Catching up with Doctor Who: Plastic, Mental Health & Frankenstein

Still reeling from the impact of Fugitive of the Judoon, I have missed out on commenting on the last three episodes of the current series of Doctor Who.  On the whole, this part of the season has been running reasonably strongly, although it’s sort of a sad state of affairs when the “message” of the episode ends up being more memorable to me than the plot (as evidenced by some of my choices of shorthand descriptors in the title).

Doctor Who - The Haunting of Villa Diodati b

Spoilers all through.

Praxeus suffers from coming only a few weeks after Orphan-55, delivering another environmental message thinly disguised as a science fiction thriller.  Like the earlier installment, Praxeus starts off strongly–it introduces a disparate range of mysterious ideas and then slowly pulls them together as the episode progresses, an approach used very well by Steven Moffat in episodes like The Empty Child or Silence in the Library.  The eventual idea of a disease which spreads thanks to the presence of plastic (and micro-plastic) in organic beings is not a bad one.

Doctor Who - Praxeus

Unfortunately, Praxeus begins to stumble a bit in the middle, as the preachiness starts to bleed through –not as badly as Orphan-55, but still there–and the story itself starts to lurch rather than flow smoothly.  One character, Aramu, dies in the most needless and predictable manner, whereby he stays outside to watch the known-to-be-killer birds, and to the surprise of no one in the viewing audience, is killed by them.  Clearly the script was just done with him, as I don’t think anyone in the story even comments that this has happened or acknowledges his death in any way.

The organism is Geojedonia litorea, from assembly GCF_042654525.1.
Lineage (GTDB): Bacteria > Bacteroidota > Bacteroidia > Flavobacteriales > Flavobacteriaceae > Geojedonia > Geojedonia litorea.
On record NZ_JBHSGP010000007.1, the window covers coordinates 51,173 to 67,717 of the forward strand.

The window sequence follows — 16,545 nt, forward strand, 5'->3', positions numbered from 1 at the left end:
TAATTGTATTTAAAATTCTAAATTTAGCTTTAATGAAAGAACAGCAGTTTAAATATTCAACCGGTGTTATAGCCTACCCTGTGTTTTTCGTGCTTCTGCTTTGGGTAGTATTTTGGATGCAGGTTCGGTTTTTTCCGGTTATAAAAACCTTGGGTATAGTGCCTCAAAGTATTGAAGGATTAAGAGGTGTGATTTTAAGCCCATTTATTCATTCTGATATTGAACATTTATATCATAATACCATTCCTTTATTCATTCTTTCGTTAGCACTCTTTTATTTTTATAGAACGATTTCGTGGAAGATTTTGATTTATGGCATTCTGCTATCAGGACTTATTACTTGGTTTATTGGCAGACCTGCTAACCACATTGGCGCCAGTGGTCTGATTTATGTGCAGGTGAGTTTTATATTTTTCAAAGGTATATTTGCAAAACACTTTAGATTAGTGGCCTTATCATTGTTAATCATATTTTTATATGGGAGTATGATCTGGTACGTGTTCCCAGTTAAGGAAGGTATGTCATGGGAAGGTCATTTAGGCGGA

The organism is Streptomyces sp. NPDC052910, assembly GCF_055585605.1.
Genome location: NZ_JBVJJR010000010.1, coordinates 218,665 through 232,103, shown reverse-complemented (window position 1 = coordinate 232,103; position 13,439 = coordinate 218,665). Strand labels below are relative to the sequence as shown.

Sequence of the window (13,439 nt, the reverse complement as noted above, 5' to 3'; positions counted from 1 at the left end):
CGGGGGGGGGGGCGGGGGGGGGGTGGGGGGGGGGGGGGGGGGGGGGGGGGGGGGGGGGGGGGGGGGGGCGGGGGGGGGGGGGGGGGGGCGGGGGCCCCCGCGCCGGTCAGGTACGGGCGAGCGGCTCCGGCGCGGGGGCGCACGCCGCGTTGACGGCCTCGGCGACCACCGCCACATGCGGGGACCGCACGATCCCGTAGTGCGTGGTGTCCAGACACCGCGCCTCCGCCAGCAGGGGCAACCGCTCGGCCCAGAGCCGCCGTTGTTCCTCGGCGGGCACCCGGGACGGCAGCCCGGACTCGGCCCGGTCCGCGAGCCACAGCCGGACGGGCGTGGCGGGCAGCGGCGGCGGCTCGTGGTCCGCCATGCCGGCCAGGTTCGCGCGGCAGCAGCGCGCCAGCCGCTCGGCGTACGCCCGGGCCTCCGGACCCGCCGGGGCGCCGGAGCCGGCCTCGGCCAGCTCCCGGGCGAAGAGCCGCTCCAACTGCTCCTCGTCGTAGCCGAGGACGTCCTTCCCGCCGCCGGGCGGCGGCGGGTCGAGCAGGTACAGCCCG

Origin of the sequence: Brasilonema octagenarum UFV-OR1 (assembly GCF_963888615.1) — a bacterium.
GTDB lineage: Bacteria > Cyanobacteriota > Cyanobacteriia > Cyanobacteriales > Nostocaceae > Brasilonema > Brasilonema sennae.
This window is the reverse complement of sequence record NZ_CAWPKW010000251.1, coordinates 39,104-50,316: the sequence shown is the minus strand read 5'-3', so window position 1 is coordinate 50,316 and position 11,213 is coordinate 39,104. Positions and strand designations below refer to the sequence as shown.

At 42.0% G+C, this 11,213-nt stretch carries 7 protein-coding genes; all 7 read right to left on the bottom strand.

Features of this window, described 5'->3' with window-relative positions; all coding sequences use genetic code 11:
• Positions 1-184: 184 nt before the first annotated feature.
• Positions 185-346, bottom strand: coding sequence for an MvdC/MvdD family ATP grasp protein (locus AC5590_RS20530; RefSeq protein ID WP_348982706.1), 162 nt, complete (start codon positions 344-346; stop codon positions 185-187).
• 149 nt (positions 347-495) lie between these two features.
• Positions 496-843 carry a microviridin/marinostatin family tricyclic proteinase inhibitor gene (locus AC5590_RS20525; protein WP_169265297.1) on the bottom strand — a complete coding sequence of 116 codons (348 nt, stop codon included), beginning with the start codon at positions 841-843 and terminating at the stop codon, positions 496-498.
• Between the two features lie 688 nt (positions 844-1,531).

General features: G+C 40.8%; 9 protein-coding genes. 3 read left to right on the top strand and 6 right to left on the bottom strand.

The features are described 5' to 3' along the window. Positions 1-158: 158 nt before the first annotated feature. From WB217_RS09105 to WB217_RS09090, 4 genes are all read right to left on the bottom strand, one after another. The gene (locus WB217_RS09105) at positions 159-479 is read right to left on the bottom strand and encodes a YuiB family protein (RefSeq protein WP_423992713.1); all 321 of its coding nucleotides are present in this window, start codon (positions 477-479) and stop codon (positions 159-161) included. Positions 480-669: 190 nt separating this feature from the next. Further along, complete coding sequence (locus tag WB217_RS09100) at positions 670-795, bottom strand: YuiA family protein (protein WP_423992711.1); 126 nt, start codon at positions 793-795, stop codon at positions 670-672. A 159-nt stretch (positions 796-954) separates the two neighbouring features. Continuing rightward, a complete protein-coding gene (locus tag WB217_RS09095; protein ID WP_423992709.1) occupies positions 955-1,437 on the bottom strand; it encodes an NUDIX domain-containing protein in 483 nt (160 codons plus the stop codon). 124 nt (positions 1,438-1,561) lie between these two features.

A lot of emphasis is put on the relationship between Adam and Jake, which feels misplaced and not very interesting (and unlikely to have been a story point if they had not been same-sex).  The episode might have benefited if it had used some of that time to go further with the companions themselves.  Having said that, the episode has got some good creepy bits and I find that Ryan in particular, of all the companions, is growing on me, just because we’re seeing a fun personality with him more and more.

Can You Hear Me? is quite a good episode that does a great introducing a new threat in the immortal Zellin and his bizarrely creepy disembodied fingers that stick themselves into people’s ears in order to feed on their nightmares (bleah!).  I’ve long-hoped that the show would give us an effective recurring antagonist who wasn’t the Master (or any other Time Lord) or Davros, and I was hopeful that that was I was seeing the start of.  When the supposed victimized girl, Rakaya, was revealed to be just like him but perhaps even worse, I was completely gripped–it felt like something special for the show.  The inevitable disappointment did come, though, it what was a far far too easy defeat for what had been built up as a nigh-impossible threat.  These guys are all-powerful and immortal, but they’ll still just stand there and watch the Doctor point her sonic screwdriver at something and zap them into a plastic ball.  Very unsatisfying.  The story had an epic set-up, it needed an epic conclusion.

Doctor Who - Can You Hear Me?